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There's also the website, with its forums and columns, the organization's sponsorship of various events, its presence at conferences and more mainstream media activity. Oh yes, the IGDA does things. But aside from the GDC party, none of it is membership based. Everything offered now should be available to all, but the first step in reform is providing tangible services available to members only. Caulfield notes the organization is rolling out new services like targeted webinars; we'll see if the membership finds them helpful.
I suspect IGDA members would most value genuine professional services, like legal guidance, a lifetime @igda.org email address, career placement and relocation assistance, conflict mediation, small studio spotlight opportunities and contract writing. But those services cost money, and that's why the IGDA has had difficulty offering them so far. As Adams says, it's the classic deadlock: "You need money to supply these services; you need members to provide the money; you need services to attract the members." At $48 for an individual annual membership, the Association can't possibly provide the wealth of solutions it should.
These services need not be free, however; simple subsidization through a member discount is enough. I suspect many developers would pay significantly higher dues for access to such tools. And as the value becomes apparent, membership would grow to the point that dues could come down. Think of how many small developers would spring at the chance for subsidized access to an attorney for contract or IP advice, or a trademark search. And while globalism is a factor (Japanese developers would have no interest in help from a French attorney), it need not eliminate the opportunity. The IGDA has a responsibility to maintain a network of contacts - lawyers, regional alliances for medical insurance, etc. - and can roll them out as they become viable, focusing on the most membership-heavy regions first.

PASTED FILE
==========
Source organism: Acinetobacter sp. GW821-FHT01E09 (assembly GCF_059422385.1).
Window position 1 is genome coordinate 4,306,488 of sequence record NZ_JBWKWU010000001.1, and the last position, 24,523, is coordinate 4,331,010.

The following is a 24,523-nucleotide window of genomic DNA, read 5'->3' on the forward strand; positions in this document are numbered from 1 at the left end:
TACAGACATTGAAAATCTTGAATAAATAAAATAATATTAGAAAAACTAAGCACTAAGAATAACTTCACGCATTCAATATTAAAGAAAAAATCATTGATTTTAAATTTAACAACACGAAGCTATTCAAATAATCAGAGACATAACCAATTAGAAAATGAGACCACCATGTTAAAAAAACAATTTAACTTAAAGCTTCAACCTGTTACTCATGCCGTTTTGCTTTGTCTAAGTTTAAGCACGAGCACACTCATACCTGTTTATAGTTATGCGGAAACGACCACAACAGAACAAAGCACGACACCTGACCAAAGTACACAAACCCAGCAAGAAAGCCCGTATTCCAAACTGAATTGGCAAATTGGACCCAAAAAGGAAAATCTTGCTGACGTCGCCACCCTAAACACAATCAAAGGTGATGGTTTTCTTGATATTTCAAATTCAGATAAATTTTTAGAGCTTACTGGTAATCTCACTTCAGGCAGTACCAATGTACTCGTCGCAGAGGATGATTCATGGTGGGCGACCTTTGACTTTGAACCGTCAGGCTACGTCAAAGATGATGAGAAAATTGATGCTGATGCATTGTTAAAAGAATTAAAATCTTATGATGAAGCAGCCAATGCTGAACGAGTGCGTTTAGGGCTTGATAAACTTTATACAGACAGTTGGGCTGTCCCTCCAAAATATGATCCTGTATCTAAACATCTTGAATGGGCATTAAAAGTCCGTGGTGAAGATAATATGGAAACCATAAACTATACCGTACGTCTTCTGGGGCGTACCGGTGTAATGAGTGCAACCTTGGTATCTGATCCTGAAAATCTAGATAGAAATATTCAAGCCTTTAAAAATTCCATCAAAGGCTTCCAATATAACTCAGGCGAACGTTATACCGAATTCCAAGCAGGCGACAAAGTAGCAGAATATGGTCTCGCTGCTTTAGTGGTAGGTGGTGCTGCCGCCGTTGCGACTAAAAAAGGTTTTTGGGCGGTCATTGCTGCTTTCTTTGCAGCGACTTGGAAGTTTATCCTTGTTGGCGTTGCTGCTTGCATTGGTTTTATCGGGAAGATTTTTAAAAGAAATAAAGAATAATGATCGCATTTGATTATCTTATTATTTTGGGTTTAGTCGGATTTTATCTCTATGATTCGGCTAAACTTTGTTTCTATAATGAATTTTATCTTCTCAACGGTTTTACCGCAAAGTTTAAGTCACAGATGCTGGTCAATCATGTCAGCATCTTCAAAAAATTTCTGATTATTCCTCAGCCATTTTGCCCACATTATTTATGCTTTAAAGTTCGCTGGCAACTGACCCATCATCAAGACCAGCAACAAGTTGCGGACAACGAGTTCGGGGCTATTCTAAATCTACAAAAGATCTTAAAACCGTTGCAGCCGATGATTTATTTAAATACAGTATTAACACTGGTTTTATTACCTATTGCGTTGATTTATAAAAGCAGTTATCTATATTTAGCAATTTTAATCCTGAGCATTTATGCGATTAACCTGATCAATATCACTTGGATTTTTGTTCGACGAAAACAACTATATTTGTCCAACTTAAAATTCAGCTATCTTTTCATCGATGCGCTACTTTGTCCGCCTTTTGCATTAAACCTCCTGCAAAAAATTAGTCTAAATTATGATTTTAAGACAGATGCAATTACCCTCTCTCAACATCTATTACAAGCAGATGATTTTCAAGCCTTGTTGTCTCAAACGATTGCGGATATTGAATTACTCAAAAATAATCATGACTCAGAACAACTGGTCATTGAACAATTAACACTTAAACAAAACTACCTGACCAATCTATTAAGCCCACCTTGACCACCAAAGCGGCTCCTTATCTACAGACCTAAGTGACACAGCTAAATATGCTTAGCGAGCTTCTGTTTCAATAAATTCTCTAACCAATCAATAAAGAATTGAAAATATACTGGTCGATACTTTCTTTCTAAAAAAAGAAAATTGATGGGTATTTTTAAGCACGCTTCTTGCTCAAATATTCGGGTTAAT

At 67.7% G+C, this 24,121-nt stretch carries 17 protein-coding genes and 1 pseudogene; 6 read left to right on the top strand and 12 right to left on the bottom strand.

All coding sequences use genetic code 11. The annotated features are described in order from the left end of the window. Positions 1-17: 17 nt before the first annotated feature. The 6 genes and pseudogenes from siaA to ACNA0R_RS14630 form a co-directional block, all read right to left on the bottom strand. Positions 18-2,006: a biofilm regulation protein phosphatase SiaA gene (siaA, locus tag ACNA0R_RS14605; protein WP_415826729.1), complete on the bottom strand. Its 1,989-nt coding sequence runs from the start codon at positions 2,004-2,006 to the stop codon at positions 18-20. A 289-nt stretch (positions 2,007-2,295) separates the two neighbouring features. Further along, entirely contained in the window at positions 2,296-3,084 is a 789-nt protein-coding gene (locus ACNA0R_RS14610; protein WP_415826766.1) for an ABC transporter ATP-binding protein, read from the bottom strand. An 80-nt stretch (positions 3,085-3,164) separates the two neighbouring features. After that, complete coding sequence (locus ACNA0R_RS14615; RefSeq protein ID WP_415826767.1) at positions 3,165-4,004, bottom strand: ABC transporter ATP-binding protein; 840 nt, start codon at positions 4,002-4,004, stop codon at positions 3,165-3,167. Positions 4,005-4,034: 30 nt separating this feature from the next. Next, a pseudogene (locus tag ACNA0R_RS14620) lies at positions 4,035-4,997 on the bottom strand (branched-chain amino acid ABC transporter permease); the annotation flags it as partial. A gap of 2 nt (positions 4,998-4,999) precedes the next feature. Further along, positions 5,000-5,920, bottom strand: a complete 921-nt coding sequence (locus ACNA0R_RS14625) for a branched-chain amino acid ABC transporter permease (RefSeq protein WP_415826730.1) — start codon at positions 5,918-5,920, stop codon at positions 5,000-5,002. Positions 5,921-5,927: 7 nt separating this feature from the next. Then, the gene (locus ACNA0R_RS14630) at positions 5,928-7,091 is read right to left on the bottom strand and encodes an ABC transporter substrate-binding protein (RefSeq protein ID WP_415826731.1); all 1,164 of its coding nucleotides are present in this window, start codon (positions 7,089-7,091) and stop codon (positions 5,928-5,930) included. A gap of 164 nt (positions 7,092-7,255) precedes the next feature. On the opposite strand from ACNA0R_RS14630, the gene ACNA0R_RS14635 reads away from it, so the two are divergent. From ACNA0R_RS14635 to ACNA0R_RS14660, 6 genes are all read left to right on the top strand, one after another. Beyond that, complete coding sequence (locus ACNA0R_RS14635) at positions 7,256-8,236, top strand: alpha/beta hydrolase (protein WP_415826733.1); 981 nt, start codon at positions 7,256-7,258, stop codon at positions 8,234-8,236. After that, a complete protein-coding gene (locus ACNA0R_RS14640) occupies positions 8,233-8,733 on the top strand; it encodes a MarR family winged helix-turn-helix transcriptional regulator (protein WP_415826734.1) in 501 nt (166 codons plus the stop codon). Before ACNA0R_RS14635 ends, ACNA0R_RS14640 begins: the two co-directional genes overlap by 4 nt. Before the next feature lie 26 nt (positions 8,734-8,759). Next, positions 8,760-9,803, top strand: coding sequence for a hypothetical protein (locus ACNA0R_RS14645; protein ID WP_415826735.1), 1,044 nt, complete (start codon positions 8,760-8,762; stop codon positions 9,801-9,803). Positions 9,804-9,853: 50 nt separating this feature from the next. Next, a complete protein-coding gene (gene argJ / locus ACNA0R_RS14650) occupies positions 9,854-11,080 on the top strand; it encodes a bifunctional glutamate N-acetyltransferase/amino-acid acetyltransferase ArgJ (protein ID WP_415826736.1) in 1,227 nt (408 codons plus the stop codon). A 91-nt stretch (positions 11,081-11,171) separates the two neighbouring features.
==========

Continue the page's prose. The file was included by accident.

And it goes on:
Chocolate and Peanut Butter
The model and perception of membership must also change for true reform to become a reality. Some in the association business argue that membership is a dying model, Della Rocca among them. "IGDA needs to think of a model that can succeed with the primary member as a free member," he says. "[A] 'freemium' model, or free membership plus paid services. Think free-to-play style games." That's a possibility, but personally, I see membership as an unrestricted revenue lifeline - provided members have exclusive and premium access to benefits.